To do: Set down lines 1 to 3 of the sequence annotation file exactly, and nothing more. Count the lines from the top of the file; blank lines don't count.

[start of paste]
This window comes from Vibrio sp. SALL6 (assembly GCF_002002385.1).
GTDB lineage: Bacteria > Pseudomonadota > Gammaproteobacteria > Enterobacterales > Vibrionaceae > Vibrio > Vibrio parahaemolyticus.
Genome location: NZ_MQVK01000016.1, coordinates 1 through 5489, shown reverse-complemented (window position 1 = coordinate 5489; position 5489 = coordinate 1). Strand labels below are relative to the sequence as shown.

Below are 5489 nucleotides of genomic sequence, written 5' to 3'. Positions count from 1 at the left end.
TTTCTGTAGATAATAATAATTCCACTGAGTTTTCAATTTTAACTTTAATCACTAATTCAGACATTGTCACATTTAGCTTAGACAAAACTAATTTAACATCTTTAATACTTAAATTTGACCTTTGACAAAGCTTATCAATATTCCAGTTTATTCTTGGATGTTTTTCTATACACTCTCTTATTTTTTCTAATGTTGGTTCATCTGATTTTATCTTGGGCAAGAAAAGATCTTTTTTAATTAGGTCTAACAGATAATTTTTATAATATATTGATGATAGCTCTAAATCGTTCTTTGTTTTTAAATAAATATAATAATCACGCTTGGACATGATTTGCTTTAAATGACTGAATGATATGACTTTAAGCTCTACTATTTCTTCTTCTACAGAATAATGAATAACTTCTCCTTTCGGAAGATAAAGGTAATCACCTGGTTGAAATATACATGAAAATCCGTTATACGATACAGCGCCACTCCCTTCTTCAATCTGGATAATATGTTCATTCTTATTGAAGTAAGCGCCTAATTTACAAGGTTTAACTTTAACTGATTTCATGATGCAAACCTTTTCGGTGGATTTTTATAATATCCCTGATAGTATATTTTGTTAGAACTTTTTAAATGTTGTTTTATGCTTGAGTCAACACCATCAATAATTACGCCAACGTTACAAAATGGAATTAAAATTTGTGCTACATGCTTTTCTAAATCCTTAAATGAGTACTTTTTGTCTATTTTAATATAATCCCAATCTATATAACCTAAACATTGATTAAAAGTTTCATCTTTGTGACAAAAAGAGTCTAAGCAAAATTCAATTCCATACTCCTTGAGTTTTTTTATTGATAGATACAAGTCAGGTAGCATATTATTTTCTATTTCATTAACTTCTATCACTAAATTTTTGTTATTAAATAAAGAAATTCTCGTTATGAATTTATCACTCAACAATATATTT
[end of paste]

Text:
This window comes from Vibrio sp. SALL6 (assembly GCF_002002385.1).
GTDB lineage: Bacteria > Pseudomonadota > Gammaproteobacteria > Enterobacterales > Vibrionaceae > Vibrio > Vibrio parahaemolyticus.
Genome location: NZ_MQVK01000016.1, coordinates 1 through 5489, shown reverse-complemented (window position 1 = coordinate 5489; position 5489 = coordinate 1). Strand labels below are relative to the sequence as shown.